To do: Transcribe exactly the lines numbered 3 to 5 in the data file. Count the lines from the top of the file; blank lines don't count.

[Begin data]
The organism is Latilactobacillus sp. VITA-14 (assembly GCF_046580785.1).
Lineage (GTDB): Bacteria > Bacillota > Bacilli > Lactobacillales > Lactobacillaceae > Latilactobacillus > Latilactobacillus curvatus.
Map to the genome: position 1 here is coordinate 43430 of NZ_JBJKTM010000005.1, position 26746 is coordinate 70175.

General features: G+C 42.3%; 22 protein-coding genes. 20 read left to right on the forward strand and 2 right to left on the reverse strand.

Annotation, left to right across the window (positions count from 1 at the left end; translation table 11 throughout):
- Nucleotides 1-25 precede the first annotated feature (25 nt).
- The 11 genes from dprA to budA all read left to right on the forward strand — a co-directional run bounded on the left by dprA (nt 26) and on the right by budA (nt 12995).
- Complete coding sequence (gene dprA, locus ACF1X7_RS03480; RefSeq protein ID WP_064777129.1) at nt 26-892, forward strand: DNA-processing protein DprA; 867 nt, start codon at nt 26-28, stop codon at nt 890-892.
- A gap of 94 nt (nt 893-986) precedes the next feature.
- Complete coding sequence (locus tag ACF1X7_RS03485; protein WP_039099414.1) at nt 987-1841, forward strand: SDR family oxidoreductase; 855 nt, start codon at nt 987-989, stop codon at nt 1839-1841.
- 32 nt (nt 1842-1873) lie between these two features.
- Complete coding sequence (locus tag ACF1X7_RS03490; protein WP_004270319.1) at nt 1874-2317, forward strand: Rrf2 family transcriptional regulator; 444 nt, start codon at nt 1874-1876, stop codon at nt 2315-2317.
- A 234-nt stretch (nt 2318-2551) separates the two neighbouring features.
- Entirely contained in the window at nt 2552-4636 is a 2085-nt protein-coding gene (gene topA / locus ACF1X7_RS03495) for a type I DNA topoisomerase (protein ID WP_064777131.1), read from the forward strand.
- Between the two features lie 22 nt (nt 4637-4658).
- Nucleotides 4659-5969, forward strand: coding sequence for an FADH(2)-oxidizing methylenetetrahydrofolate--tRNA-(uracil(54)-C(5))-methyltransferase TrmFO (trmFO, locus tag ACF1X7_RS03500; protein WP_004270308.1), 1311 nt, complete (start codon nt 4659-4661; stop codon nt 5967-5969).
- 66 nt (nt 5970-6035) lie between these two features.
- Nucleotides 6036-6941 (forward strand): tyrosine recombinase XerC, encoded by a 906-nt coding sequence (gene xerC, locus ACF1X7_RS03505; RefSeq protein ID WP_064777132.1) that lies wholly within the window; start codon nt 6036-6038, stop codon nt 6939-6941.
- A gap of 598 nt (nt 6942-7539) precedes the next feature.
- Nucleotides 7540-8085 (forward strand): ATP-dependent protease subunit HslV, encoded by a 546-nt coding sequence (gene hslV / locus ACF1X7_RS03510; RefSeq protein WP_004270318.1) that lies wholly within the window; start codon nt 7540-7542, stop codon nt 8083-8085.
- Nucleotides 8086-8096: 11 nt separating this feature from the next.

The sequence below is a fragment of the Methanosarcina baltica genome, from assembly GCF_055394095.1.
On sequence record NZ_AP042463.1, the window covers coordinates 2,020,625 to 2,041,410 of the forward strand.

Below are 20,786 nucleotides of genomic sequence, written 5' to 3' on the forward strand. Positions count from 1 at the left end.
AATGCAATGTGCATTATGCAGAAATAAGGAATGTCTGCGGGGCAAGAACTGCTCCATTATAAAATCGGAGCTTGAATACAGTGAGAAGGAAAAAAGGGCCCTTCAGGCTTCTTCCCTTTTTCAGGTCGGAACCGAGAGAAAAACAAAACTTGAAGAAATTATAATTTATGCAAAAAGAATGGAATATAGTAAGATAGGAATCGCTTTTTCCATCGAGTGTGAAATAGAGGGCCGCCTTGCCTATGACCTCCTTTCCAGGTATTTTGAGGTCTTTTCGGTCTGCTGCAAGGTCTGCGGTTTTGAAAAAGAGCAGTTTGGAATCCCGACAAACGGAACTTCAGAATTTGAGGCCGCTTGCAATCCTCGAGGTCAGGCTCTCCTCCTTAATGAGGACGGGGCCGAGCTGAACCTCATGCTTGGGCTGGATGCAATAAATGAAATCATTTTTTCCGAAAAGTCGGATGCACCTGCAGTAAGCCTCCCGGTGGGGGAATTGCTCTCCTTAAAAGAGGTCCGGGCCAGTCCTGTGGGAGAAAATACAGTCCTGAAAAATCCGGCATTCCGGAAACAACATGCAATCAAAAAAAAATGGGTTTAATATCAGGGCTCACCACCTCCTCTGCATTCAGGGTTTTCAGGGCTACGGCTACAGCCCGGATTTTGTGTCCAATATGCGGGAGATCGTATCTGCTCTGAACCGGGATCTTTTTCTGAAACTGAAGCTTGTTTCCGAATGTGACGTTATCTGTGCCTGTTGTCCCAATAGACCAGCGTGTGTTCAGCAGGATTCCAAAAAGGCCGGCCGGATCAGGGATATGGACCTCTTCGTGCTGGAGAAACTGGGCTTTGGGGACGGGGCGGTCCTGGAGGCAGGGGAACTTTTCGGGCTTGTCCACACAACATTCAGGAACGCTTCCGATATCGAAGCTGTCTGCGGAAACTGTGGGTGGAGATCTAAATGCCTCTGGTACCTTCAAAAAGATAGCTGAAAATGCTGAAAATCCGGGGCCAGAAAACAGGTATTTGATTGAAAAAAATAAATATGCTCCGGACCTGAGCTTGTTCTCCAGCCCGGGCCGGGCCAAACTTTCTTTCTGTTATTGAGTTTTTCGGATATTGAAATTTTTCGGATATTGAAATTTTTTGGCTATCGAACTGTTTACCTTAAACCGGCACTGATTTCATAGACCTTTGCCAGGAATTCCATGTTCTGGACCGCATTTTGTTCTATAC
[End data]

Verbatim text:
Map to the genome: position 1 here is coordinate 43430 of NZ_JBJKTM010000005.1, position 26746 is coordinate 70175.

General features: G+C 42.3%; 22 protein-coding genes. 20 read left to right on the forward strand and 2 right to left on the reverse strand.

Annotation, left to right across the window (positions count from 1 at the left end; translation table 11 throughout):